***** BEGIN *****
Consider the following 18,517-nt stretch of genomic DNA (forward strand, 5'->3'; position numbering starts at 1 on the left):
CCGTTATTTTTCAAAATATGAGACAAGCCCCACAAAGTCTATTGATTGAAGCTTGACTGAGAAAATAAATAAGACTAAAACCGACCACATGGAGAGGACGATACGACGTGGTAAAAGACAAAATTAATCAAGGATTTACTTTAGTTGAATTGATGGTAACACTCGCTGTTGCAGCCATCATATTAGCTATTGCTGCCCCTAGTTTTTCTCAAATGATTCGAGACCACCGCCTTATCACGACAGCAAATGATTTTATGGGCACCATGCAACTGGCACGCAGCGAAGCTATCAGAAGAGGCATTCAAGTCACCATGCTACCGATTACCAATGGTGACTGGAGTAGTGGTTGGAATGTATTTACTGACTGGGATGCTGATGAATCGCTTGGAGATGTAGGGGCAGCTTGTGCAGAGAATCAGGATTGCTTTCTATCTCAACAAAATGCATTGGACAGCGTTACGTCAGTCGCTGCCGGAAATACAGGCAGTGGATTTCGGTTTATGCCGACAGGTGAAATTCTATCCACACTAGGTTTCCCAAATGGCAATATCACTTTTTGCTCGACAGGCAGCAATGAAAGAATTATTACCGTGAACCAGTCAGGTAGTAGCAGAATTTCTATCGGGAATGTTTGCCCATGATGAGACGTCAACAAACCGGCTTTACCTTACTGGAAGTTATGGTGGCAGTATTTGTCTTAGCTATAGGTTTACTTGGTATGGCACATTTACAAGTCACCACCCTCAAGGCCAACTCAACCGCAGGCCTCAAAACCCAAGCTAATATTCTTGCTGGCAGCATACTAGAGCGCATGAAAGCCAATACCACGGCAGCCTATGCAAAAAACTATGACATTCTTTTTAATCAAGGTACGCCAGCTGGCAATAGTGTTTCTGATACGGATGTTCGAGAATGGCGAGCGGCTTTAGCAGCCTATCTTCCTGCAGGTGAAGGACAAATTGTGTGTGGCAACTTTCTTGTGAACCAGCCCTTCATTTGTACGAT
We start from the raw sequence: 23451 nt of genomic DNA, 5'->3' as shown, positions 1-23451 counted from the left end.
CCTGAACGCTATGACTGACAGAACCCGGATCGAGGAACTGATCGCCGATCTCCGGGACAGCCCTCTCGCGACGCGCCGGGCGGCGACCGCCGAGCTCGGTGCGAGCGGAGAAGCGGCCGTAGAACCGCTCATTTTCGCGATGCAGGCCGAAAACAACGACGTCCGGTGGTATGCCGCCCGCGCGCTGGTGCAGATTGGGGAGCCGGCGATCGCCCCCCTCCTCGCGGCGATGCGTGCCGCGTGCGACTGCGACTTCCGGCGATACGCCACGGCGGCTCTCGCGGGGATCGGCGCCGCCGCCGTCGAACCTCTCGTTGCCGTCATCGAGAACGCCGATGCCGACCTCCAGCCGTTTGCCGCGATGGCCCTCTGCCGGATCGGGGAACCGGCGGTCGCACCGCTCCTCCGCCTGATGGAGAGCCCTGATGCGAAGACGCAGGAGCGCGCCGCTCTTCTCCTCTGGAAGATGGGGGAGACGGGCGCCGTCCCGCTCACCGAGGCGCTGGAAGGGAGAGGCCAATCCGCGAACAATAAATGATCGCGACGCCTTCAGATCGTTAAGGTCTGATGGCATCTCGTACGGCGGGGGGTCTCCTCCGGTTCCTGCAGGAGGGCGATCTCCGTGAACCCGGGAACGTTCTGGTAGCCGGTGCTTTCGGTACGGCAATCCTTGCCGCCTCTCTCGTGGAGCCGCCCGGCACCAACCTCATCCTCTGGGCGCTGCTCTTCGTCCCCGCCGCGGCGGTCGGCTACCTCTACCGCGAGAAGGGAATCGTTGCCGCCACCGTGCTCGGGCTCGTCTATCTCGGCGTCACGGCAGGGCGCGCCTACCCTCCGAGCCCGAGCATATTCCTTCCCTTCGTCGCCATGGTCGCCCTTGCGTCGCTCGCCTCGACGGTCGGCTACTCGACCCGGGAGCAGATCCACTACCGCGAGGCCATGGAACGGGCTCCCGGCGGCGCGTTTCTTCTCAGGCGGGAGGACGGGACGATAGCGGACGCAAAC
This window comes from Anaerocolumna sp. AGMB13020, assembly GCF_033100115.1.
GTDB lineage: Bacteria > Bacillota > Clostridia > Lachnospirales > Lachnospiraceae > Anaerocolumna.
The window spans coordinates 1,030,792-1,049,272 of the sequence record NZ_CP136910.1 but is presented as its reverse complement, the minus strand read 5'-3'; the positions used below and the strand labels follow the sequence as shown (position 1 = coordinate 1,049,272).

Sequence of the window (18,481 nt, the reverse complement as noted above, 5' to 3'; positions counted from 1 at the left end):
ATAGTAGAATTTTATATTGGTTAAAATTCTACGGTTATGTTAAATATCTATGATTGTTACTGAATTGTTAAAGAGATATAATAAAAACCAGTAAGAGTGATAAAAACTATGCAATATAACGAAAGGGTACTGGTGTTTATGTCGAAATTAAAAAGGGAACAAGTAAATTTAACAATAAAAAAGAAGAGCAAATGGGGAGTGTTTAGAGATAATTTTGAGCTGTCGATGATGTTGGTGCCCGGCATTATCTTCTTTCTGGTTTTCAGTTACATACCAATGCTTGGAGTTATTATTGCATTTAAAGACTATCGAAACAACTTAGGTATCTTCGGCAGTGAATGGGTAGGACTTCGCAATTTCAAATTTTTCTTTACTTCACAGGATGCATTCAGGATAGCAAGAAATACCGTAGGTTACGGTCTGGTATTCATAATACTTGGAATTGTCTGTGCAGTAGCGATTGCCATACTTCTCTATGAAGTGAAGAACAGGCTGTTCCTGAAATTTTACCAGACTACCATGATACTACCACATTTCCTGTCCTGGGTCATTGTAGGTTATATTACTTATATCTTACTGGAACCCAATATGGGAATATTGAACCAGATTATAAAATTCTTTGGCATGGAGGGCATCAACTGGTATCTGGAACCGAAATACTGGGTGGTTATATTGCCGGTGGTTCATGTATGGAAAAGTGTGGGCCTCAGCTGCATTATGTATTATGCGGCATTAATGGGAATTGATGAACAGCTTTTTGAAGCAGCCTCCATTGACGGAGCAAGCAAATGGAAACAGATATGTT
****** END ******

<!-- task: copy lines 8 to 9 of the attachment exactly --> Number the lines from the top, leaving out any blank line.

Sequence of the window (18,481 nt, the reverse complement as noted above, 5' to 3'; positions counted from 1 at the left end):
ATAGTAGAATTTTATATTGGTTAAAATTCTACGGTTATGTTAAATATCTATGATTGTTACTGAATTGTTAAAGAGATATAATAAAAACCAGTAAGAGTGATAAAAACTATGCAATATAACGAAAGGGTACTGGTGTTTATGTCGAAATTAAAAAGGGAACAAGTAAATTTAACAATAAAAAAGAAGAGCAAATGGGGAGTGTTTAGAGATAATTTTGAGCTGTCGATGATGTTGGTGCCCGGCATTATCTTCTTTCTGGTTTTCAGTTACATACCAATGCTTGGAGTTATTATTGCATTTAAAGACTATCGAAACAACTTAGGTATCTTCGGCAGTGAATGGGTAGGACTTCGCAATTTCAAATTTTTCTTTACTTCACAGGATGCATTCAGGATAGCAAGAAATACCGTAGGTTACGGTCTGGTATTCATAATACTTGGAATTGTCTGTGCAGTAGCGATTGCCATACTTCTCTATGAAGTGAAGAACAGGCTGTTCCTGAAATTTTACCAGACTACCATGATACTACCACATTTCCTGTCCTGGGTCATTGTAGGTTATATTACTTATATCTTACTGGAACCCAATATGGGAATATTGAACCAGATTATAAAATTCTTTGGCATGGAGGGCATCAACTGGTATCTGGAACCGAAATACTGGGTGGTTATATTGCCGGTGGTTCATGTATGGAAAAGTGTGGGCCTCAGCTGCATTATGTATTATGCGGCATTAATGGGAATTGATGAACAGCTTTTTGAAGCAGCCTCCATTGACGGAGCAAGCAAATGGAAACAGATATGTT